Nokia brings Edge technology to Europe

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Nokia brings Edge technology to Europe

Nokia's launch of its first Edge (Enhanced Data Rates for GSM Evolution) mobile network at CeBIT, highlights the question of whether this is the last major step towards 3G adoption, writes Antony Savvas. The Nokia 6220 can support data rates of up to 118kbps.

At the 3GSM World Congress in Cannes, which preceded CeBIT, analysts predicted that Europe would never see an Edge network because operators were planning to jump straight to 3G from GPRS networks.

It was argued that European users had no need for a technology that offered speeds much faster than the 25kbps-50kbps GPRS solution. Analysts said 3G is almost here and Edge will probably only find a market in the US, which is lagging behind Europe on 3G deployment, and the Asia Pacific region, where operators are more keen to mix and match the access technology they use.

But the position of Edge in Europe was not so clear cut as far as the handset suppliers at CeBIT were concerned. Anssi Vanjoki, executive vice-president of Nokia Mobile Phones, was adamant that European users would see an Edge network this year. He said, "There are various factors to consider, including deployment costs for the operators, but we do expect to see Edge in Europe."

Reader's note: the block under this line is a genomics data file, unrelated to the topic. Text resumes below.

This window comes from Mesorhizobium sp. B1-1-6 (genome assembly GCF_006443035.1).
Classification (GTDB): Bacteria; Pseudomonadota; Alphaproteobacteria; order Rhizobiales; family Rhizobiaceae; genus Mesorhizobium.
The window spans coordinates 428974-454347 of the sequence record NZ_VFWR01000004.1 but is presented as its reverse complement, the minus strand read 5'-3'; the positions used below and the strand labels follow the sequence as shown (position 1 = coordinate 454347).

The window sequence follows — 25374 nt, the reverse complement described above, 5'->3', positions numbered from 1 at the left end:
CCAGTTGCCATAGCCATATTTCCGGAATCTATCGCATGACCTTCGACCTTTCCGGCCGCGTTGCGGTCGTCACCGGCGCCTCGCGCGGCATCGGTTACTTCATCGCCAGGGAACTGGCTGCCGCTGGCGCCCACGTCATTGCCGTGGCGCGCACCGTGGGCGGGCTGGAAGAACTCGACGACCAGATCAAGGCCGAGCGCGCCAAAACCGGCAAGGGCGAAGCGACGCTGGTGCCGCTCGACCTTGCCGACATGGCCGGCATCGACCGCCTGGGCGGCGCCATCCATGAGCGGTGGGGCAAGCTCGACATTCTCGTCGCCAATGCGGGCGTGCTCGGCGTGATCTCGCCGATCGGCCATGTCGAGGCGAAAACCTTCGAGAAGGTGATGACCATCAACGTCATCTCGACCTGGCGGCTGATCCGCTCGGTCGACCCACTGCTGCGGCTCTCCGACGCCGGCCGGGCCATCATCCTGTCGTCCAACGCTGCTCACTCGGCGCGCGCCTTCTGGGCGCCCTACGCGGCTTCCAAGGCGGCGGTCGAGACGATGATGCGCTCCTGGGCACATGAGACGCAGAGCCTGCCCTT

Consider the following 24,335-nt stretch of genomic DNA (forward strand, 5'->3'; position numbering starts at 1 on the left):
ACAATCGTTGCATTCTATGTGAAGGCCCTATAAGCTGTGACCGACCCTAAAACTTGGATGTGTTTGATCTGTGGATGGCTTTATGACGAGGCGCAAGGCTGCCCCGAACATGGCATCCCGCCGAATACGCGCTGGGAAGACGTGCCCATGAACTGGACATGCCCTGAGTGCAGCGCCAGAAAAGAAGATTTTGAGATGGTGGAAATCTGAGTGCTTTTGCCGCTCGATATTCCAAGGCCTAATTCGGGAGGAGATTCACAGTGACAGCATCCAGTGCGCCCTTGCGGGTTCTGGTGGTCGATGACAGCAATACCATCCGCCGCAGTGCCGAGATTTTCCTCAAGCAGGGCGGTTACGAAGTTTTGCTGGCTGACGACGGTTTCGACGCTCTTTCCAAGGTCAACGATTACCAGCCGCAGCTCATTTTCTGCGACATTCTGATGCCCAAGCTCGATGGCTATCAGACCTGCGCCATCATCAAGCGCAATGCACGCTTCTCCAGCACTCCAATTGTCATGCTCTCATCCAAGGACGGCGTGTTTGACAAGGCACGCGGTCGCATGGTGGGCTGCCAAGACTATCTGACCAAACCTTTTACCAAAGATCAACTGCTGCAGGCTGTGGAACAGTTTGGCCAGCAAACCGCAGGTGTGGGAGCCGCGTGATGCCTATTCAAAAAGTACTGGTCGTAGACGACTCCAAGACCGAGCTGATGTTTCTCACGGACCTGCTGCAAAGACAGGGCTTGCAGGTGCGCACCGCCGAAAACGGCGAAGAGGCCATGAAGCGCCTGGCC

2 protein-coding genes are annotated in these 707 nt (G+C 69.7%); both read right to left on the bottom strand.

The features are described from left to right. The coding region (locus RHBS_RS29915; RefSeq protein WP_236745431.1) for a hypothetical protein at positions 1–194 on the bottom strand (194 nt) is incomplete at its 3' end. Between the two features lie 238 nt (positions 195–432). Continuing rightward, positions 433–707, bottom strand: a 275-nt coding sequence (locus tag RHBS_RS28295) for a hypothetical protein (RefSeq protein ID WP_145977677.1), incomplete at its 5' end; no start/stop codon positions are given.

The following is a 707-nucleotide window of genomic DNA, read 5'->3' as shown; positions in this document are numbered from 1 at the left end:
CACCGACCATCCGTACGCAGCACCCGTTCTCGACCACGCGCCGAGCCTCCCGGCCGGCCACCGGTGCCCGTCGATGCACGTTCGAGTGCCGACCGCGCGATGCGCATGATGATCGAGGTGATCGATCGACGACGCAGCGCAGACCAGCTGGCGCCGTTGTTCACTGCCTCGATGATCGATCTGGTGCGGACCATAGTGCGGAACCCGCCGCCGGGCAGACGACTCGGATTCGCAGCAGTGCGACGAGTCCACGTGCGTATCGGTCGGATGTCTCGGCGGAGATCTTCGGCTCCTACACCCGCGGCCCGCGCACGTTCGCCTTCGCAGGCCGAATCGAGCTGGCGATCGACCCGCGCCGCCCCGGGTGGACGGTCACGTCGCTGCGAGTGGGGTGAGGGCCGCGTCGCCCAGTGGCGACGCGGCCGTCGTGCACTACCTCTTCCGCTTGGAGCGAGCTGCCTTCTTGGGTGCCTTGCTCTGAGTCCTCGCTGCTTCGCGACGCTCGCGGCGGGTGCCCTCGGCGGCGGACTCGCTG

The Nokia 6220 will be joined by Edge phones from Motorola that will initially be launched in the US.

A spokesman for Motorola said, "We have an operator in Europe which is seriously looking at the Edge technology, and we would expect the tri-band Edge phones weare launching first in the US this year will soon be roaming on a European Edge network."

Companies in the UK already have the pick of many GPRS services and will no doubt consider moving to 3G when it becomes a widespread solution sometime this year.

However, Edge is based on tried and tested GSM technology, so if it does appear in the UK, it could be a serious challenger to 3G in the business sector.

What is Edge?   

Edge (Enhanced Data Rates for GSM Environment), a faster version of the Global System for Mobile Communications, is designed to deliver data at speeds up to 384kbps and enable the delivery of multimedia and other broadband applications to mobile phone and computer users. The Edge standard is built on the existing GSM standard, using the same time-division multiple access frame structure and existing cell arrangements.


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